3.2 - Math 334 Lecture #10 § 3.2: Linear Second Order...

Info iconThis preview shows pages 1–2. Sign up to view the full content.

View Full Document Right Arrow Icon

Info iconThis preview has intentionally blurred sections. Sign up to view the full version.

View Full DocumentRight Arrow Icon
This is the end of the preview. Sign up to access the rest of the document.

Unformatted text preview: Math 334 Lecture #10 § 3.2: Linear Second Order ODE’s, Part I The IVP for the general linear second order ODE is y 00 + p ( t ) y + q ( t ) y = g ( t ) , y ( t ) = y , y ( t ) = y . Geometrically, the IVP asks for a solution of the ODE which passes through the point ( t , y ) with slope y . Existence and Uniqueness Theorem for IVP. If the functions p ( t ), q ( t ), and g ( t ) are continuous on an open interval I that contains t , then there exists a unique solution y = φ ( t ), t ∈ I , of the IVP. Example. On what open interval is the solution of the following IVP defined? (1- t 2 ) y 00- y = exp {- t 2 } , y (0) = 0 , y (0) = 1 . To correctly identify the functions p , q , and g the ODE needs to be rewritten: y 00- 1 1- t 2 y = exp {- t 2 } 1- t 2 . The largest open interval containing t = 0 on which p , q , and g are continuous is I = (- 1 , 1), which is the interval of definition of the solution of the IVP. [Knowing that the solution of the IVP exists does NOT tell us how to find it. We begin a journey to develop the tools needed to solve an IVP, at least in principle.] The Differential Operator Notation. Let L denote the differential operator which takes a twice differentiable function...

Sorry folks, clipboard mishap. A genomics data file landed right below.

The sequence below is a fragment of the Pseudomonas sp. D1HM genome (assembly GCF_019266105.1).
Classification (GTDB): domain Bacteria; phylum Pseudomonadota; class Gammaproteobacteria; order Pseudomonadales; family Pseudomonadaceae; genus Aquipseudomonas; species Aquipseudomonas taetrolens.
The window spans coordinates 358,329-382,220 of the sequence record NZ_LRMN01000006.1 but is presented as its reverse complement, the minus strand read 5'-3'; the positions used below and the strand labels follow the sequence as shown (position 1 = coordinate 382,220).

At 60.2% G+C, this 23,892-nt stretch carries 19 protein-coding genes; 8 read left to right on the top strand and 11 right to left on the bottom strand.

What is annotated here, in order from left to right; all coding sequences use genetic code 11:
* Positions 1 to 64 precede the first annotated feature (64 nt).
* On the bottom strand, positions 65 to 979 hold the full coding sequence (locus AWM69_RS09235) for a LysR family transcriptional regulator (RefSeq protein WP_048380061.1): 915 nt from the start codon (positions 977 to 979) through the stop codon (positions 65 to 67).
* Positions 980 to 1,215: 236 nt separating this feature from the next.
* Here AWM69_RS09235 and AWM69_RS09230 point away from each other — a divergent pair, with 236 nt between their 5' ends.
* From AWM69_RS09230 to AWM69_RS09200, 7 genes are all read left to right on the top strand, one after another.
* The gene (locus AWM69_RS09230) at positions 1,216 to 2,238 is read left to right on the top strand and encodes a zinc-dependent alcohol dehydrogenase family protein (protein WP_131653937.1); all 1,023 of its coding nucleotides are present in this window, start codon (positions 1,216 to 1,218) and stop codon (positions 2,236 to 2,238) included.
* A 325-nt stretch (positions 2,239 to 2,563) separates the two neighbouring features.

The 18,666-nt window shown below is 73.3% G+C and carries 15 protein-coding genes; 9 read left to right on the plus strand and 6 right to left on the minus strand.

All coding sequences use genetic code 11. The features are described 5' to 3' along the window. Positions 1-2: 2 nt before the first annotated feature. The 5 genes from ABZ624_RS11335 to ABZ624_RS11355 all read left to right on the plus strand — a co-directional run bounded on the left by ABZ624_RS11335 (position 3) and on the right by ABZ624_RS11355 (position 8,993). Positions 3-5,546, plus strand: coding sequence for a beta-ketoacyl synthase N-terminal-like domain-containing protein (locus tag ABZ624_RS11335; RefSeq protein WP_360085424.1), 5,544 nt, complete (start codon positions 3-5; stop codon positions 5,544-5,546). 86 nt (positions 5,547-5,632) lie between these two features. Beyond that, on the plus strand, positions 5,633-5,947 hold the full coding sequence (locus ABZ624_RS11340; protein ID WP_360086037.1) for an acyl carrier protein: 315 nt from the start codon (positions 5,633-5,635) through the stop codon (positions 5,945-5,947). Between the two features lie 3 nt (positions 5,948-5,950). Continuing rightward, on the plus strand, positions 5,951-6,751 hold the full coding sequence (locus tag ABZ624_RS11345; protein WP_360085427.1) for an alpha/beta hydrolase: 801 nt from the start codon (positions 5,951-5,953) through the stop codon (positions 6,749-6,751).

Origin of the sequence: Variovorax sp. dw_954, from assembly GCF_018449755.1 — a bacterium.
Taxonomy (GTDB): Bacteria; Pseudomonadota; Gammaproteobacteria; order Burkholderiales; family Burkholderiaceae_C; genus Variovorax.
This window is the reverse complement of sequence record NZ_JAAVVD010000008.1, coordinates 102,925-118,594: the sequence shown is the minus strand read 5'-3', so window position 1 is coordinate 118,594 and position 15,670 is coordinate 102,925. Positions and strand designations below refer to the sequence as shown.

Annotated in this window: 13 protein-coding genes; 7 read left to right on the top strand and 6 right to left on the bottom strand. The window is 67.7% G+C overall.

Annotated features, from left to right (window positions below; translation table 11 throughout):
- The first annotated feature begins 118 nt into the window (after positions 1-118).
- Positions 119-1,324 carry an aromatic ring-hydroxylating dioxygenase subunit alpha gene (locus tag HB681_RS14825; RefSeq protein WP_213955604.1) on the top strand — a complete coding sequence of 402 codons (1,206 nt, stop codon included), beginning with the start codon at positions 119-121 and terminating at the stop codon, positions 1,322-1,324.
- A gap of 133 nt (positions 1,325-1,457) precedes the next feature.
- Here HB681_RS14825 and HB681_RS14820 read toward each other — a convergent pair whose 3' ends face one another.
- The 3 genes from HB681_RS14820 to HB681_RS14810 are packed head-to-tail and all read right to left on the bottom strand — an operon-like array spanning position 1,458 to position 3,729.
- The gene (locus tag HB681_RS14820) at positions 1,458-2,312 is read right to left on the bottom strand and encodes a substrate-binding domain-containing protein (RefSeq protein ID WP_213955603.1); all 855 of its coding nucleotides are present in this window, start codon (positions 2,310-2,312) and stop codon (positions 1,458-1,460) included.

View Full Document

This note was uploaded on 03/08/2011 for the course MATH 334 taught by Professor Smith during the Spring '11 term at Vanderbilt.

Page1 / 3

3.2 - Math 334 Lecture #10 § 3.2: Linear Second Order...

This preview shows document pages 1 - 2. Sign up to view the full document.

View Full Document Right Arrow Icon
Ask a homework question - tutors are online